Like many others, I am sure, I watched Paul McCartney’s set at this year’s Glastonbury Festival with a mixture of awe and nostalgia. He’s eighty years old! I was already in bed when he went out on stage… In all honesty, I can’t remember a time when I didn’t love The Beatles. They rose to fame in my early childhood, and as they were of a similar age to my own brothers, I suppose I have always thought of them as sort of extra siblings, in a way. Very distant, highly talented and rich ones, of course. But as I grew older, I became more and more in love with their music – bad timing on my part as my interest peaked at the exact moment the band were in the process of splitting up… oh well.
My brother Johnny, fourteen years my senior, was a fan, and he was my gateway to Beatlemania. He owned a few of their records in the early 60s (in fact he saw them live at the Ipswich Regent), and I used to sneak into his bedroom and play them when he was at work (I wasn’t really supposed to). I did this so often that I still know all the words and the backing vocals to every track on With The Beatles. I can’t listen to Sgt Pepper without recalling his delight at hearing that album for the first time, and how we pored over the cover when he brought it home. In fact The Beatles and John are synonymous in my mind.
Paul headlining at Glasto was just the latest in a series of recent stimuli which have made me spend more and more time thinking about my early years. Oddly enough, it started with an episode of a dog training programme on television, when one of the families the man helped lived very near to my old home in Ipswich, and they walked the dog in a park I knew well. It got me thinking, and I began to wonder if I could write a semi-autobiographical novel. But to do that, I had to spend time going back and remembering what it was like to be me, then.
And therein lies danger. Because you see, it wasn’t very nice, being me, then. At the time, and in fact for many years, I lived with the grief, normalised it, I accepted it as part of my experience. I assumed that it was grief that was what made me unhappy, and that all the other ‘stuff’, that was, well, that was my own fault. Only very recently have I begun to recognise that what happened to me was, in fact, trauma. Perhaps because the story is so familiar to me, I had become immune to its awfulness and only by actually thinking long and hard about it from a distance have I been able to see it for what it is.
Both my parents were in poor health, and so having a Mum and Dad who were older than my peers’, and not particularly well, was normal for me. But in fact both their deaths were relatively sudden and premature. Dad died when I was nine, going on ten, after a stroke, at the age of 53. He was actually carried off by hypostatic pneumonia, but I didn’t learn that until later when I was at Nursing School and one of my Nurse Tutors, who had cared for him on the ward, told me. He was only in hospital for a short while – I don’t remember how long exactly. But I was there in the room at home when he had the stroke, and I remember very clearly how terrified I was.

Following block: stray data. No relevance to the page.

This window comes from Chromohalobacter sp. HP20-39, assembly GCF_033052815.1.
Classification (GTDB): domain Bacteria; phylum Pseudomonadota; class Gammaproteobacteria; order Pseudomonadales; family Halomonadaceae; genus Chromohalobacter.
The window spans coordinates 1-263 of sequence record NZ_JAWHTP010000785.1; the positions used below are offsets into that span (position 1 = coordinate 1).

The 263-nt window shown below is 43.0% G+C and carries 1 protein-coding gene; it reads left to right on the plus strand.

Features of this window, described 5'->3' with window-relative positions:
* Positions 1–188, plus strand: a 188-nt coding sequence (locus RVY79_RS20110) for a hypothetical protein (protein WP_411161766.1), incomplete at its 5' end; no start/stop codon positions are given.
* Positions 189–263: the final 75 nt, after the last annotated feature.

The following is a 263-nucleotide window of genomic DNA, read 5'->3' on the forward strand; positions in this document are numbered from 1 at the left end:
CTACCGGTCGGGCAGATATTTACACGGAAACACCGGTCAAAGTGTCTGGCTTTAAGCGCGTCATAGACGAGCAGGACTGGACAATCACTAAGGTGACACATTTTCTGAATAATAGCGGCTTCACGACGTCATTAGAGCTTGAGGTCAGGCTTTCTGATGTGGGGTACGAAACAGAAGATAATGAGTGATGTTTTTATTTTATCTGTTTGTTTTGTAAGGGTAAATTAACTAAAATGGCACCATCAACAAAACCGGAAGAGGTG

Fast forward five years, and I was with Mum when she died, suddenly, at home. In my arms, in fact. She had a respiratory arrest caused by her COPD and died before help could come. She was 54. I remember looking in the mirror later that evening, after the ambulance and the GP had gone, and seeing my face almost green with shock. But after the first few days and weeks, life had to carry on, and in 1972, nobody thought much about grief counselling or anything remotely like that.
I have written here before about how after a short time, it was assumed I would get back to ‘normal’, carry on with school work, as well as be expected to do the housework and cook meals at home. But nothing was normal anymore. It was as if a bomb had gone off in my life at a crucial time, and I reacted in a completely understandable way, especially for a teenager. I was by turns compliant, rebellious, sulky, dishonest, angry, tearful and depressed. And instead of getting help and understanding, for the most part, I was left to manage the crisis alone. Or criticised. The damage that was done in those years is the basis of my mental health problems now, and I still need to forgive my younger self for things that weren’t – I can see when I think rationally – my fault.
And it would be easy for me instead to blame the adults who were around me then, and some I do still hold some resentment for, but only for being unkind when it was obvious I needed kindness. I did so for years, in fact, being at the same time furious with them and myself. But to be fair, few people could have understood my emotional needs then, and in any case, such help was not available. And blaming doesn’t change anything.
But depression and anxiety don’t come from the rational part of the brain, and so all the clear thinking I’ve been doing, all the sensible reworking of my memories, the unpacking and reordering only goes so far. I am trying to forgive myself, and often, there are days on end when I succeed. Then something happens: I do something I feel ashamed of, I make a mistake, somebody says or does something that touches that sensitive part of me, and I’m back to square one. So, it’s a work in progress, this self-forgiveness, this ‘letting it be’. It will happen, and in the meantime, I will continue to try.
And listen to The Beatles.
A small postscript: our beloved Baz had to be eased on his way last week. He was finding it increasingly difficult to breathe, due to some kind of blockage in his airway. Given his age, and his fear of the vet, we decided not to pursue invasive investigations which would not have altered the outcome and only made his last few weeks more stressful. It was painful, but also rather beautiful to see him at rest at last. He was the goodest boy.